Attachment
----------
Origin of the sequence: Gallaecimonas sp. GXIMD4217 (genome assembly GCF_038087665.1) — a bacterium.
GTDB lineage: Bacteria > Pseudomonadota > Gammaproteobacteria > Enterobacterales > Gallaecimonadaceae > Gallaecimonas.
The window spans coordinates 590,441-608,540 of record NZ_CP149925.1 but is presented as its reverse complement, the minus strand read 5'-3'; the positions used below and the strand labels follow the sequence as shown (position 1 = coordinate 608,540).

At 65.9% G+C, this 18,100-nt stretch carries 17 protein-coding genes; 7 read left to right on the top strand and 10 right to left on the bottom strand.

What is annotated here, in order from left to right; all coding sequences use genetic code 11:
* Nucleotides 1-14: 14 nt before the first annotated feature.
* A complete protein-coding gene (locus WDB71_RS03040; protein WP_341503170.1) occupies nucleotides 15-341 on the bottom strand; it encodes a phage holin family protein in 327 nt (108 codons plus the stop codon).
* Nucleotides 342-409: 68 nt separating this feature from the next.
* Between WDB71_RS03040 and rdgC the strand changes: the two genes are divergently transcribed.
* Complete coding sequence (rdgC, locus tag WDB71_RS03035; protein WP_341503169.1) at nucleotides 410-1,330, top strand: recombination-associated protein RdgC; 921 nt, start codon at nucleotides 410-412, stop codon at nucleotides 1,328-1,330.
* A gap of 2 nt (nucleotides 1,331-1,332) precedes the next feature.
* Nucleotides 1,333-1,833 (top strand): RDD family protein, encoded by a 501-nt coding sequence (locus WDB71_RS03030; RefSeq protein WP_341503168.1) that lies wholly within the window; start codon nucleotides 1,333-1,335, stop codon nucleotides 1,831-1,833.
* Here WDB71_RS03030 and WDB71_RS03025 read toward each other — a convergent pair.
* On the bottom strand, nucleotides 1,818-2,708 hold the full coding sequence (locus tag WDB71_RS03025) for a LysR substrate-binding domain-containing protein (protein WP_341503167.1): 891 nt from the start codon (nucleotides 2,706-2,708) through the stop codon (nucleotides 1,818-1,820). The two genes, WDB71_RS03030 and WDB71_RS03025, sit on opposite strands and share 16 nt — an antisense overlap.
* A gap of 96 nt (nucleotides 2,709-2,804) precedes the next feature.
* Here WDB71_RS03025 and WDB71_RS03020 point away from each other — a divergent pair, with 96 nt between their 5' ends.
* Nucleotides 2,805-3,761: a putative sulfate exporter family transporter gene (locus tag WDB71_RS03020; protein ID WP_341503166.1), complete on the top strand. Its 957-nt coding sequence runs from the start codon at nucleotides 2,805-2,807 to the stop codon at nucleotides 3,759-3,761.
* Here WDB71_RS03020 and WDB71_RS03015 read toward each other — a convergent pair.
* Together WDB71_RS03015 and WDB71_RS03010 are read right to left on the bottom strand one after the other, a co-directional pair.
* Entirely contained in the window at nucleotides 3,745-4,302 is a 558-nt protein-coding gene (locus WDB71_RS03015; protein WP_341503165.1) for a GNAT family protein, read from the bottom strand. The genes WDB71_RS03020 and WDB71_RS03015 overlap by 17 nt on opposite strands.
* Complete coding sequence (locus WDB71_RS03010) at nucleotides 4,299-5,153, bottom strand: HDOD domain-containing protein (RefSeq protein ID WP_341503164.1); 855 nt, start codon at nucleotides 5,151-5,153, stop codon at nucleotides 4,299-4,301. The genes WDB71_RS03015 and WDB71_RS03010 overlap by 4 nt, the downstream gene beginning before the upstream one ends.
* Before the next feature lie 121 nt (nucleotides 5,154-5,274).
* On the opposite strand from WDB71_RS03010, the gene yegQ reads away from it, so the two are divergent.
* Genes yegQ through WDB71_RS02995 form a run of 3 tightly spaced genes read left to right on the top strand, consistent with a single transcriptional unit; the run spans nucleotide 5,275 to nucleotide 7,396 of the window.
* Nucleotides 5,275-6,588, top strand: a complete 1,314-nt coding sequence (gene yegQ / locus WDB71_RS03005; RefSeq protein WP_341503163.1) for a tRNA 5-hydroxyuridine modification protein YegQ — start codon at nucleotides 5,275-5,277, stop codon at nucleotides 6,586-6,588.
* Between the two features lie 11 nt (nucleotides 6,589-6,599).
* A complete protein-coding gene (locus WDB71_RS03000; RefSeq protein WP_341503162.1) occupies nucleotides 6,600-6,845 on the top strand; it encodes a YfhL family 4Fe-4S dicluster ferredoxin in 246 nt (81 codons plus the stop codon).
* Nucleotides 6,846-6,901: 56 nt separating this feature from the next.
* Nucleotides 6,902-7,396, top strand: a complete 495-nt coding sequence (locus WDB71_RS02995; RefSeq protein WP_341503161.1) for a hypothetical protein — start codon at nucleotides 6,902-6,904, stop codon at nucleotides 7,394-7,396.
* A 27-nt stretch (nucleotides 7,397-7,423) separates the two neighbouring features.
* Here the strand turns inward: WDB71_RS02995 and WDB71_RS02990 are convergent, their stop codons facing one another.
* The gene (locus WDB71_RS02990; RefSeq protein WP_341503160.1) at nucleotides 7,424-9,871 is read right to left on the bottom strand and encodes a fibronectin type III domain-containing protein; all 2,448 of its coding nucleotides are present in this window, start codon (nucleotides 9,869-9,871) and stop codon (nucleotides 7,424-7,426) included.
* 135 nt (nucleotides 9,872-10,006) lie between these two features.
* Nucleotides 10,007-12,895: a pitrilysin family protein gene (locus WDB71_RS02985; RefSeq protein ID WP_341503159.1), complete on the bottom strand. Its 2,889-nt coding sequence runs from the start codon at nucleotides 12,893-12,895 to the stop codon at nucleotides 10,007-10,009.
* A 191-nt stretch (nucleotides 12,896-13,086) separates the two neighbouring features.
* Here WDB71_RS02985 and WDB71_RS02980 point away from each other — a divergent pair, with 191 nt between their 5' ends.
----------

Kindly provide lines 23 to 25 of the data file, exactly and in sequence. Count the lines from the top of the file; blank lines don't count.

* On the opposite strand from WDB71_RS03010, the gene yegQ reads away from it, so the two are divergent.
* Genes yegQ through WDB71_RS02995 form a run of 3 tightly spaced genes read left to right on the top strand, consistent with a single transcriptional unit; the run spans nucleotide 5,275 to nucleotide 7,396 of the window.
* Nucleotides 5,275-6,588, top strand: a complete 1,314-nt coding sequence (gene yegQ / locus WDB71_RS03005; RefSeq protein WP_341503163.1) for a tRNA 5-hydroxyuridine modification protein YegQ — start codon at nucleotides 5,275-5,277, stop codon at nucleotides 6,586-6,588.